Lotus has released new details about its innovative lightweight electric vehicle architecture (LEVA) that will go on to underpin both its own all-electric sports car due in 2026, and be licensed to clients through its Lotus Engineering sub-brand.
What’s been revealed is the extent to which this new architecture, which is constructed from the same bonded aluminium method as it pioneered with the original Elise, can be varied depending on its application. This variation is obviously key to its flexibility, but doesn’t just come with variations in size and proportion, but also layout, with an industry-first application of variable battery placements within a single chassis design.
Models built on this architecture with two seats will utilise a ‘chest’ battery layout, which places the batteries in a vertical casing behind the rear seats. There are two battery capacities available for this layout, 66.4kWh and 99.6kWh, that then determine the minimum and maximum lengths of the respective models. Each battery pack will then support either single or dual motor layouts specific to the two battery capacities, producing total power figures of 350kW or 650kW.
Two-plus-two models, like the original Evora, will swap this layout for a more common ‘slab’ battery layout, which will sit horizontally under the cabin floor, albeit in just the smaller 66.4kWh capacity. This chassis option will then be available with both single and dual motor options.
Both layouts have their inherent pros and cons thanks to where the mass sits within the chassis, but whereas you might think models fitted with a stacked battery pack might be at a disadvantage thanks to a higher centre of gravity, many engineers continue to struggle with developing ride and handling packages that deal with the physics associated with a driver being sat directly above, not in the midst of so much weight. The stacked batteries will also allow lotus engineers to mount the seat much lower than in a car, again mimicking the weight distribution of traditional IC cars.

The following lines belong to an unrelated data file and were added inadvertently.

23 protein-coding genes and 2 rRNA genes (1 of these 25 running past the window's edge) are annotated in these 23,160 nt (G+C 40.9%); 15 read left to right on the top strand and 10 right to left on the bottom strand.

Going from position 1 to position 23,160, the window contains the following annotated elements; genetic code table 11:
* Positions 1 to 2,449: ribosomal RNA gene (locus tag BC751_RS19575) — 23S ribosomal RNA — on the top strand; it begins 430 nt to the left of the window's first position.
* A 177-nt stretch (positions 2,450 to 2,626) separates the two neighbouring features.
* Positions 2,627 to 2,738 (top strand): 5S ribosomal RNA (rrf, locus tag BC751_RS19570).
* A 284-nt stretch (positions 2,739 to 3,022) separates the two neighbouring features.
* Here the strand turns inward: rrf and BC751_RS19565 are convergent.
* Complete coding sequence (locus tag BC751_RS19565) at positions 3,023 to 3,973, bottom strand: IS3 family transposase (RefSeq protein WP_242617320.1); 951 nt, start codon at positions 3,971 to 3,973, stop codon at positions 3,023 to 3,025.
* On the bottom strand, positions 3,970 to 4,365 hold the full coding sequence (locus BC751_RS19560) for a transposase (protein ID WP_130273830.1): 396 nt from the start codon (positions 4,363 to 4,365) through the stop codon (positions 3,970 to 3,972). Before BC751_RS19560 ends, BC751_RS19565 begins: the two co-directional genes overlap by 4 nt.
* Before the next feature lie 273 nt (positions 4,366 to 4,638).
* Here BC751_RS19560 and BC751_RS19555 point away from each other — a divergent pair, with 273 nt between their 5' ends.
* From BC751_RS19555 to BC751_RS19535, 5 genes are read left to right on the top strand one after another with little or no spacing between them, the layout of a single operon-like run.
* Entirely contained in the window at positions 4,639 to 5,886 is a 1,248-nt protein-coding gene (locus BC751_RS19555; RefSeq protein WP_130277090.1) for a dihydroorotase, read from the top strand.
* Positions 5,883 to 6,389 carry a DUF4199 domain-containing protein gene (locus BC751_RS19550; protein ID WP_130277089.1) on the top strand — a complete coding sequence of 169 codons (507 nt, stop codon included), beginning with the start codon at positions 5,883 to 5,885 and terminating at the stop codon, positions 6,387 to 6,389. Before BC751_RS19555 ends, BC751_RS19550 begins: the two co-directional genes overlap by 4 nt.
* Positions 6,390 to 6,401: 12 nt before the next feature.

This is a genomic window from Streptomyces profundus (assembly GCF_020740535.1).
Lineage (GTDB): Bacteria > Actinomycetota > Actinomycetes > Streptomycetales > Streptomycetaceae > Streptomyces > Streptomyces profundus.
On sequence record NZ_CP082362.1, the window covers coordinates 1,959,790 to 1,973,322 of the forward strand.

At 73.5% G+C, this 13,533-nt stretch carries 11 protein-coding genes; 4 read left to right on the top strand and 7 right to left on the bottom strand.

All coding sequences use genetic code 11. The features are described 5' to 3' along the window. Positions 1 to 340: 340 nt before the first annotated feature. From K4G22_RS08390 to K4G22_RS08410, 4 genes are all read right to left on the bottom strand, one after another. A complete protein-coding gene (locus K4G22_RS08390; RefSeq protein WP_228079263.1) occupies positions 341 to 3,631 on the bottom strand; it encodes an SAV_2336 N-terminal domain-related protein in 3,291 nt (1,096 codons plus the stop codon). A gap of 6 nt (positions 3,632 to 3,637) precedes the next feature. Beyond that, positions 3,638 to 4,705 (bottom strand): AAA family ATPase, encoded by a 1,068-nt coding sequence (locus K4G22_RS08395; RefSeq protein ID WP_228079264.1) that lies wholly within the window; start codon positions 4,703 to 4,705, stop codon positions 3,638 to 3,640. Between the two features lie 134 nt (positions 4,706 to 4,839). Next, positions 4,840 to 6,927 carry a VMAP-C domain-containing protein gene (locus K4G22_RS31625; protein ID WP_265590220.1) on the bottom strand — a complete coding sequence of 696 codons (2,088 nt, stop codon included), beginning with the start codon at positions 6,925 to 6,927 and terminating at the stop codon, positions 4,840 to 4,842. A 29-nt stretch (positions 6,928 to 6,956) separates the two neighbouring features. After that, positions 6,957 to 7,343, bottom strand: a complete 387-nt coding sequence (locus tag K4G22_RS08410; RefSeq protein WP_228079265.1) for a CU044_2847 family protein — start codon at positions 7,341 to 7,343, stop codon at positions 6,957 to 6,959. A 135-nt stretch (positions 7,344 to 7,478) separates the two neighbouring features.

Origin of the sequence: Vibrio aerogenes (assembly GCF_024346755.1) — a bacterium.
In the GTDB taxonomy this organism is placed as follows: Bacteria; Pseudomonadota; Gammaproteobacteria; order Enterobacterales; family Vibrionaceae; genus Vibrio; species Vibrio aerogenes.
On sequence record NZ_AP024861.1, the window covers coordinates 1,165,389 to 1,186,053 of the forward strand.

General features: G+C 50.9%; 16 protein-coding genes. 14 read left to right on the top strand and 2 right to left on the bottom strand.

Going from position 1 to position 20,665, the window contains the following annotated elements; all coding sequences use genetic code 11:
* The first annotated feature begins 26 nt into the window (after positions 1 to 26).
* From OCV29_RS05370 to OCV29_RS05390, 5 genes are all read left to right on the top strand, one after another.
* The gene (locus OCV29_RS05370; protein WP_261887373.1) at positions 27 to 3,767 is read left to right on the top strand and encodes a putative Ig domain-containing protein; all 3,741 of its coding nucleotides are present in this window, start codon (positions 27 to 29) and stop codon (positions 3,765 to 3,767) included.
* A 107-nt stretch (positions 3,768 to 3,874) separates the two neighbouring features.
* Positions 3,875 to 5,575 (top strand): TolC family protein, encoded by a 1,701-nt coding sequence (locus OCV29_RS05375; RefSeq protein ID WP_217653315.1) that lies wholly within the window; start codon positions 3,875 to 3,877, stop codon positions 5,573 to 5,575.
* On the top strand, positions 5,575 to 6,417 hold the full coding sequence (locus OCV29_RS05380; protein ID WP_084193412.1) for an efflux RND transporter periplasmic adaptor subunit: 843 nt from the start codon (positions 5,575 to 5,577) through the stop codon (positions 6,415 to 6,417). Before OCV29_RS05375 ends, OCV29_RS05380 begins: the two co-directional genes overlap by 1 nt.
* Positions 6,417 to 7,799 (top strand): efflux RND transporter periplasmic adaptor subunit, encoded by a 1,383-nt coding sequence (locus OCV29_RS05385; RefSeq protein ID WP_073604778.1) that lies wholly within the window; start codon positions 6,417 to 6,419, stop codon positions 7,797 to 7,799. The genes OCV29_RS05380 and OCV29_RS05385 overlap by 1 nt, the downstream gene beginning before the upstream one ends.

Despite this vastly different powertrain layout, many elements of this electric architecture have been derived from the Emira sports car, with the biggest differentiator being the rear subframe. With the need to only support a compact electric motor and not a V6 engine and transmission, it’s 37 percent lighter than the one used in the Emira.
So Lotus has started revealing its cards, and while EVs currently seem focused on big saloons and SUVs, it’s looking like the wait won’t be long until more performance-centric electric models eventually arrive. Like Lotus did with the Elan and Elise, it’s once again acting as a visionary of the sports car genre, and on this initial tech drop they might well be onto something.